Whoopi gets condescending with Ferguson police chief, explains what ‘hands up don’t shoot’ REALLY means

A former Ferguson police chief got a condescending lecture about the meaning of  “Hands Up, Don’t Shoot” from the apparent experts at “The View.”

Whoopi Goldberg and her co-hosts thought they would enlighten former police chief Tom Jackson about racism and the meaning behind the phrase that surfaced with the 2014 shooting of Michael Brown in Ferguson, Missouri.

Jackson, who was promoting his book about his experiences during the Brown shooting, said he was surprised that “so many people were willing to believe that that happened, that an unarmed man was shot down at noon in a densely populated area while he was surrendering.”

He was immediately interrupted by host, Sunny Hostin.

“Because it does happen. Because it does happen,” she insisted, to which he responded, “But it didn’t happen here.”

“Do you know what hands up, don’t shoot means to most people?” Goldberg jumped in.

“Yes I do,” Jackson replied, which clearly did not satisfy Goldberg.

“What do you think it means?” she pressed

“Police brutality,” he said, as Goldberg announced, “No. That’s not what it means.”

“It’s what — at least for me it’s what our parents say, hands up, when you put your hands up, you’re basically saying ‘don’t shoot.’ So hands up, don’t shoot doesn’t mean that’s necessarily what Michael said. That is the way to let you know as a police officer that’s their way of letting you know as a police officer, that’s what that means,” she said, delighting the audience who applauded the smug explanation.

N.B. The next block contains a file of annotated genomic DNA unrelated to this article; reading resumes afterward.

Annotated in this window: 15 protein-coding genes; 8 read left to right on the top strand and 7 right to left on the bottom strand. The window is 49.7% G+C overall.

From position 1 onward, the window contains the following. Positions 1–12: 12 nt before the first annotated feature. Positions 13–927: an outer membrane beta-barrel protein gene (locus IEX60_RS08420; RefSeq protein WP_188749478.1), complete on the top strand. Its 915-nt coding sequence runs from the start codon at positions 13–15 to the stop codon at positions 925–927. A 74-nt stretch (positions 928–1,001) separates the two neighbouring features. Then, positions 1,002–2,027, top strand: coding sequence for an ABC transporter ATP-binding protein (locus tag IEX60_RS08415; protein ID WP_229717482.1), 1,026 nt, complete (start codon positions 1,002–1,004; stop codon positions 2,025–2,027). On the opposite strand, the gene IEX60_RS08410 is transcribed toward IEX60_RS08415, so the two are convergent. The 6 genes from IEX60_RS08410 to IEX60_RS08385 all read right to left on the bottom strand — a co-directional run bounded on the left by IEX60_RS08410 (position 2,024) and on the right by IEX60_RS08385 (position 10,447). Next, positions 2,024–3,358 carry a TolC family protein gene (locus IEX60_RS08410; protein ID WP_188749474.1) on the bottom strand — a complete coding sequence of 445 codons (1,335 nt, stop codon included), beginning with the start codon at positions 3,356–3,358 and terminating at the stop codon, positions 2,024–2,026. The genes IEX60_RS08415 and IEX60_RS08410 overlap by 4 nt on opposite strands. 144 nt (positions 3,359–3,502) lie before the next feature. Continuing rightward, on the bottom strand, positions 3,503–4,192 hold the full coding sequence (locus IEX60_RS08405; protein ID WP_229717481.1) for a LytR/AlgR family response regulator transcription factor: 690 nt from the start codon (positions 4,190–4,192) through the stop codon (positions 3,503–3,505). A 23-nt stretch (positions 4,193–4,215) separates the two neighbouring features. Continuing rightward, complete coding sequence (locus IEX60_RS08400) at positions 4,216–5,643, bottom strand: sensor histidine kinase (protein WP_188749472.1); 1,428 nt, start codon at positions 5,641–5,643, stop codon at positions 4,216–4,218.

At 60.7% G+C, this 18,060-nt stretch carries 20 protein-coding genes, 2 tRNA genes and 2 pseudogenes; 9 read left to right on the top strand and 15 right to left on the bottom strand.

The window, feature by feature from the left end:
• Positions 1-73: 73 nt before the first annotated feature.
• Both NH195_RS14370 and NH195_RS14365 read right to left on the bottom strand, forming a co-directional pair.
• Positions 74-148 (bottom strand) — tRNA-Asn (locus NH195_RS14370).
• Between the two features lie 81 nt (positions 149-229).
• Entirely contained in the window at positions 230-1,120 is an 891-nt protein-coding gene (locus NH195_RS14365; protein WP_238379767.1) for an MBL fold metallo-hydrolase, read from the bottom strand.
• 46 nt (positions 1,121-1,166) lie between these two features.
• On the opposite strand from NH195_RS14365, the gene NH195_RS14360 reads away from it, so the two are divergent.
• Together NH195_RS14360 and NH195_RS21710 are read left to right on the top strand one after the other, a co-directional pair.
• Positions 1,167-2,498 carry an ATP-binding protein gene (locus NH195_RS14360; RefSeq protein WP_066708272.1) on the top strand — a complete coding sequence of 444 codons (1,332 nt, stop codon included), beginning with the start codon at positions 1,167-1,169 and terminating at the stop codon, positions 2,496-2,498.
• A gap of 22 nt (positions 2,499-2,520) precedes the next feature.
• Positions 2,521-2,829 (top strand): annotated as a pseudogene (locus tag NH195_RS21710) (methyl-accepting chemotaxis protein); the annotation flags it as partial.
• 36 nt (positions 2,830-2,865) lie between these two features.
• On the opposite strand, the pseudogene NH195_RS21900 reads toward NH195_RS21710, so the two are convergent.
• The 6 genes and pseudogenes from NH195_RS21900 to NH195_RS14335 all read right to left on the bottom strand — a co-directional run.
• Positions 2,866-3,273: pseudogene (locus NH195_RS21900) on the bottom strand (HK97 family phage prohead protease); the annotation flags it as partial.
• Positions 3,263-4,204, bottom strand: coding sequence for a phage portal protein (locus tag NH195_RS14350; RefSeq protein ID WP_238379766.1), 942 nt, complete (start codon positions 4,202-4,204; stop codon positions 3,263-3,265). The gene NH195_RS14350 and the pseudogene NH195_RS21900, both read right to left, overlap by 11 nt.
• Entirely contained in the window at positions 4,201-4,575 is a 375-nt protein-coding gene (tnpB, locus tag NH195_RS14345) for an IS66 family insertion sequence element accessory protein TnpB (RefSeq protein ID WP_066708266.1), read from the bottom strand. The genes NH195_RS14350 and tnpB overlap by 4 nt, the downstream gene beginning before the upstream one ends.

Never mind that Goldberg implied that Brown had surrendered by putting his hands in the air, which Jackson had just explained was not true.

Hostin joined the lecture, unloading about racism in the criminal justice system.

“What you said in your book in chapter 8 was shocking to me. You wrote, ‘let’s be honest, facts don’t lie. No one can argue the data that clearly shows African-Americans account for a wildly disproportionate number of arrests, street stops, use of force incidents, incarcerations and other measurable events within our criminal justice system.’ You understand why that’s a fact?” she asked Jackson.

“Because they are disproportionately stopped and arrested. And incarcerated,” Hostin condescendingly explained, sparking applause from the audience.  “Simply because they are black. As a law enforcement officer you do understand that, don’t you?”

“I do understand the disproportionately,” Jackson answered, “and I think there’s just so many factors that go into it and one of the things is the core of the problem that I see is concentrated poverty. It’s the outcropping of failed policies trying to right the wrongs of past decades but what we have is concentrated poverty…”

He was interrupted again.

“And racism,” Hostin said.

“And racism. Racism plays a little,” GOldberg chimed in, drawing applause from the audience again.

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Frieda Powers

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